Britain’s Tories get queazy about sleaze

EuroActiv Politico News

LONDON — The Conservative Party has decided it has a problem with integrity.

Boris Johnson’s resignation, which came after months of building pressure over concerns about his conduct in office, has fired the starting gun on a Tory leadership contest that will center around the importance of ethics and integrity in politics.

But the contenders to replace him — and there are many — will struggle to wipe their hands clean of the sleaze scandals that have engulfed Johnson’s government.

The trigger for the domino effect that saw more than 50 members of Johnson’s administration quit, was the resignation of Health Secretary Sajid Javid on Tuesday night followed minutes later by that of Chancellor Rishi Sunak. Both, according to their public statements and private briefings from their allies, resigned because they felt No. 10 Downing Street’s handling of a row concerning sexual misconduct allegations against senior MP Chris Pincher had been the final straw.

Whether by their own volition or because they correctly read the consensus among those at the top of the party, Javid and Sunak’s decision to move against the prime minister unleashed an outpouring of discomfort and frustration with a leader who appeared to believe normal rules didn’t apply to him.

There were signs, too, that concerns about Johnson’s integrity were starting to hurt the party at the ballot box. Less than two weeks ago, the Conservatives suffered two painful by-election defeats, causing many senior Tories to speculate — some publicly, more privately — about the damage their leader was doing to the party. When Johnson this week conceded he had been warned about Pincher’s behavior but had “forgotten,” many could no longer stomach supporting the prime minister.

Read more:

Who wants to be UK prime minister? Just about everyone.

Boris Johnson has resigned but who will replace him from the Tory ranks?

Research by the UCL Constitution Unit found in January that U.K. voters value integrity most in political leaders. When asked to “imagine that a future prime minister has to choose between acting honestly and delivering the policy that most people want,” 71 percent of those surveyed chose honesty and only 16 percent chose delivery.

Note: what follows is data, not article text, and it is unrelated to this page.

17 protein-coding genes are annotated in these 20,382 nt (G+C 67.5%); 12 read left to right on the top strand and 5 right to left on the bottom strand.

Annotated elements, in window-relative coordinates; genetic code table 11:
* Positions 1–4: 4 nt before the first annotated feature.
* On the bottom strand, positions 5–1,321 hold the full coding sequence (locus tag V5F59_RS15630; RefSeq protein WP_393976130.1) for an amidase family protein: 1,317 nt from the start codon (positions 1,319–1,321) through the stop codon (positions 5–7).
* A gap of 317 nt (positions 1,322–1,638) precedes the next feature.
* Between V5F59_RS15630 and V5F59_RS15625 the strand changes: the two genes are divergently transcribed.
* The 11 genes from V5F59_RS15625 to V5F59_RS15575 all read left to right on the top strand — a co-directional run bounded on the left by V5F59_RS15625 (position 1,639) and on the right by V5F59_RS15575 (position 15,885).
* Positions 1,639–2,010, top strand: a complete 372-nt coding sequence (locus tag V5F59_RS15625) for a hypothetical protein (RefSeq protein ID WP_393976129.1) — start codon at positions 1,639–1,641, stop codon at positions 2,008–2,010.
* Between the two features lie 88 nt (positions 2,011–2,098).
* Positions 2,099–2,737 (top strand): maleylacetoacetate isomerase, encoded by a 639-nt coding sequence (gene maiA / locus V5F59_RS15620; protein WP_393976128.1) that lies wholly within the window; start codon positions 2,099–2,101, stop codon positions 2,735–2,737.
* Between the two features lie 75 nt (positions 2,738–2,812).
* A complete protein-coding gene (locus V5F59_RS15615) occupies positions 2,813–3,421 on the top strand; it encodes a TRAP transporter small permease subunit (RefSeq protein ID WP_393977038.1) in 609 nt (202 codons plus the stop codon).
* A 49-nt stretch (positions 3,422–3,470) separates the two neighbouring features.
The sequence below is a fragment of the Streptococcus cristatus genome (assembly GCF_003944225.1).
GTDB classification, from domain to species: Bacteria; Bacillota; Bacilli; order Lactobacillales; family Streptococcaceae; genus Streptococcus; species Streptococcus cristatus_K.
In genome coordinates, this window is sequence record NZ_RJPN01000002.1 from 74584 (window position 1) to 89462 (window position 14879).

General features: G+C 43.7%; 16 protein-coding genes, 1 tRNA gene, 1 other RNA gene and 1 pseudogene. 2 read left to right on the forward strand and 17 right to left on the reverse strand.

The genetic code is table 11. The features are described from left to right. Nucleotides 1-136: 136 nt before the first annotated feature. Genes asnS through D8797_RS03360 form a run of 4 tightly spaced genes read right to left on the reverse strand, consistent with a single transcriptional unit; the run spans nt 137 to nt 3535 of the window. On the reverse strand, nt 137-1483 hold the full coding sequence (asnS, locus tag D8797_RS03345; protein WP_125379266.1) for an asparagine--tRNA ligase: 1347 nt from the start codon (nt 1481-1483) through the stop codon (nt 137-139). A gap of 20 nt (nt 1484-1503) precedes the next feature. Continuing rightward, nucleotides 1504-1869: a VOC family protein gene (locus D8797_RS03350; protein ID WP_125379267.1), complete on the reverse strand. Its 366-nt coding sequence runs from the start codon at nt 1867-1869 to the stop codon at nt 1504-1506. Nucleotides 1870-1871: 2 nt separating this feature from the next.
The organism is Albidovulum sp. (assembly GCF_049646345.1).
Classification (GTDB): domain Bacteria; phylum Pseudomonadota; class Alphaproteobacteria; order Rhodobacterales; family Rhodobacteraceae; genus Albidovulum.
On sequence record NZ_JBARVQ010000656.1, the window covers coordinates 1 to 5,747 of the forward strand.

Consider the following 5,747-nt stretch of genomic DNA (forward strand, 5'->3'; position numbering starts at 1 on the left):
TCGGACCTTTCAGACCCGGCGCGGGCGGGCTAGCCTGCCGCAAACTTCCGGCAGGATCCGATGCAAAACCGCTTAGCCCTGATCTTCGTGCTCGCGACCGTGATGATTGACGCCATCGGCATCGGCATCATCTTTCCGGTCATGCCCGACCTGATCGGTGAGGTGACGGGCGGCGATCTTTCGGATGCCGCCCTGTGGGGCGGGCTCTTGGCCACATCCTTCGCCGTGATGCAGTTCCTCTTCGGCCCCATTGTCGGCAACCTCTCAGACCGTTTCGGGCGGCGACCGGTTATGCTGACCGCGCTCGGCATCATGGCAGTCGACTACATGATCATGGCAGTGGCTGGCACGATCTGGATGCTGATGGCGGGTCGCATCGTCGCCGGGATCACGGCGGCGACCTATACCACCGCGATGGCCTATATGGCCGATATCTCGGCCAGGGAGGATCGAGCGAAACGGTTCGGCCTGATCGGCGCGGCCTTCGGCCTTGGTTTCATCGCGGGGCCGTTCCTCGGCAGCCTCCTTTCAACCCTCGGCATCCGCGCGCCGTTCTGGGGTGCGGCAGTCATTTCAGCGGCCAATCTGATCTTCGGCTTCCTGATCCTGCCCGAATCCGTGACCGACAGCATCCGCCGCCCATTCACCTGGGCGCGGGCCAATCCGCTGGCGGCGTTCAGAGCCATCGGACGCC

Leadership campaign teams are already talking up their candidates’ integrity credentials.

“The most important thing to Rishi is honesty, integrity and competency,” said a supporter of the former chancellor, who is expected to mount a leadership bid within days. “He is fundamentally loyal and remained loyal through difficult periods, particularly in the last eight months or so, but ultimately the party and the country has to come first.”

Allies of Sunak had been urging him to quit for months, one explained, particularly when he was fined by police for attending a lockdown-breaking gathering in the Cabinet room in Downing Street for Johnson’s birthday.

Javid, who is also known to be preparing a run for the leadership, told the House of Commons in a resignation speech this week: “Treading the tightrope between loyalty and integrity has become impossible in recent months, and I will never risk losing my integrity.”

Cleaner than you

But both Javid and Sunak have faced controversies of their own.

Sunak suffered huge reputational damage when the Independent reported in April that his wife Akshata Murthy had non-dom status, meaning that she did not pay U.K. taxes on income earned abroad. Soon afterward, Javid disclosed that he had held non-dom status for six years while working as a banker.

Even without individual controversies, other Tory leadership candidates will struggle to shake the sleaze that has dogged Johnson’s administration. Allegations of sexual impropriety against Pincher had been circling around Westminster for years, and wannabe leaders may face questions about what they were aware of.

Their stance on issues of integrity more widely over the past year will be scrutinized. Several will have backed the government in a bid to block a sanction against Owen Paterson, who had been found guilty of an “egregious” breach of lobbying rules by the parliamentary standards commissioner. The government eventually U-turned and Paterson resigned as an MP.

Any of the candidates who recently served as ministers will be asked why they propped up Johnson’s government during successive sleaze scandals.

Suella Braverman, the attorney general, has announced she will run. Tom Tugendhat, the chairman of the House of Commons foreign affairs committee, is expected to stand and has already amassed support from Tory moderates.

Other likely candidates are Chancellor Nadhim Zahawi, Foreign Secretary Liz Truss, former Health Secretary Jeremy Hunt, Trade Minister Penny Mordaunt and former Brexit Minister Steve Baker. Defense Secretary Ben Wallace and the former Chief Whip Mark Harper are also tipped as potential contenders.

Johnson has said he will stay in No. 10 Downing Street while the party elects his successor. This is expected to happen by the end of August.

A new executive of Tory’s organizing group, the 1922 committee, will be elected on Monday, and will approve the process for the leadership election then, a member of the committee said. Candidate nominations are expected to open early in the week.

The contest is likely to be a rapid one, with parliamentary stages completed before the summer and a new leader elected before the Commons returns from its summer recess in September.

What could delay things is an intervention from the Conservative Party board — which will need to sign off the timetable — and could argue that there needs to be a longer campaign with hustings in different parts of the country, as happened when Theresa May resigned in 2019. 

For a party wanting to move on from scandal, this will be a long summer of talk about sleaze.